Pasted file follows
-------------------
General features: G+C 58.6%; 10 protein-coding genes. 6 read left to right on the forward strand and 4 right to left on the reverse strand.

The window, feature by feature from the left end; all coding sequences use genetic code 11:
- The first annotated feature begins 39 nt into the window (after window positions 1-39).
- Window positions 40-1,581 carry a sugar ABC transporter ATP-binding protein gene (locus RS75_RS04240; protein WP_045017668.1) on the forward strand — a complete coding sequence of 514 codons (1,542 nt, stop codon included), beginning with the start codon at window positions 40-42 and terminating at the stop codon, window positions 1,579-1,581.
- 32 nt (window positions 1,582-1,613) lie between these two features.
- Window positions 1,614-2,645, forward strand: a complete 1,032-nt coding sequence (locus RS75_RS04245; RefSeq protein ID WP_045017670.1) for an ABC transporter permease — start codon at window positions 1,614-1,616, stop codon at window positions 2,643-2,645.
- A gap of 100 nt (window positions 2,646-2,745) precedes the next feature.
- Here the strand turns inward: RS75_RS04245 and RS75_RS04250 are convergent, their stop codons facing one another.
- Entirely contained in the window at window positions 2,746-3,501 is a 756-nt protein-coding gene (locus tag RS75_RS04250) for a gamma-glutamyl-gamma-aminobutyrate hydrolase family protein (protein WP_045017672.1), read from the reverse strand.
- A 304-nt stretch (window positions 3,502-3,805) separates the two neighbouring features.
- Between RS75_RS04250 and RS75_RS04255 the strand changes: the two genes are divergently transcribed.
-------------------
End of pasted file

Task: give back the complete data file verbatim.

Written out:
General features: G+C 58.6%; 10 protein-coding genes. 6 read left to right on the forward strand and 4 right to left on the reverse strand.

The window, feature by feature from the left end; all coding sequences use genetic code 11:
- The first annotated feature begins 39 nt into the window (after window positions 1-39).
- Window positions 40-1,581 carry a sugar ABC transporter ATP-binding protein gene (locus RS75_RS04240; protein WP_045017668.1) on the forward strand — a complete coding sequence of 514 codons (1,542 nt, stop codon included), beginning with the start codon at window positions 40-42 and terminating at the stop codon, window positions 1,579-1,581.
- 32 nt (window positions 1,582-1,613) lie between these two features.
- Window positions 1,614-2,645, forward strand: a complete 1,032-nt coding sequence (locus RS75_RS04245; RefSeq protein ID WP_045017670.1) for an ABC transporter permease — start codon at window positions 1,614-1,616, stop codon at window positions 2,643-2,645.
- A gap of 100 nt (window positions 2,646-2,745) precedes the next feature.
- Here the strand turns inward: RS75_RS04245 and RS75_RS04250 are convergent, their stop codons facing one another.
- Entirely contained in the window at window positions 2,746-3,501 is a 756-nt protein-coding gene (locus tag RS75_RS04250) for a gamma-glutamyl-gamma-aminobutyrate hydrolase family protein (protein WP_045017672.1), read from the reverse strand.
- A 304-nt stretch (window positions 3,502-3,805) separates the two neighbouring features.
- Between RS75_RS04250 and RS75_RS04255 the strand changes: the two genes are divergently transcribed.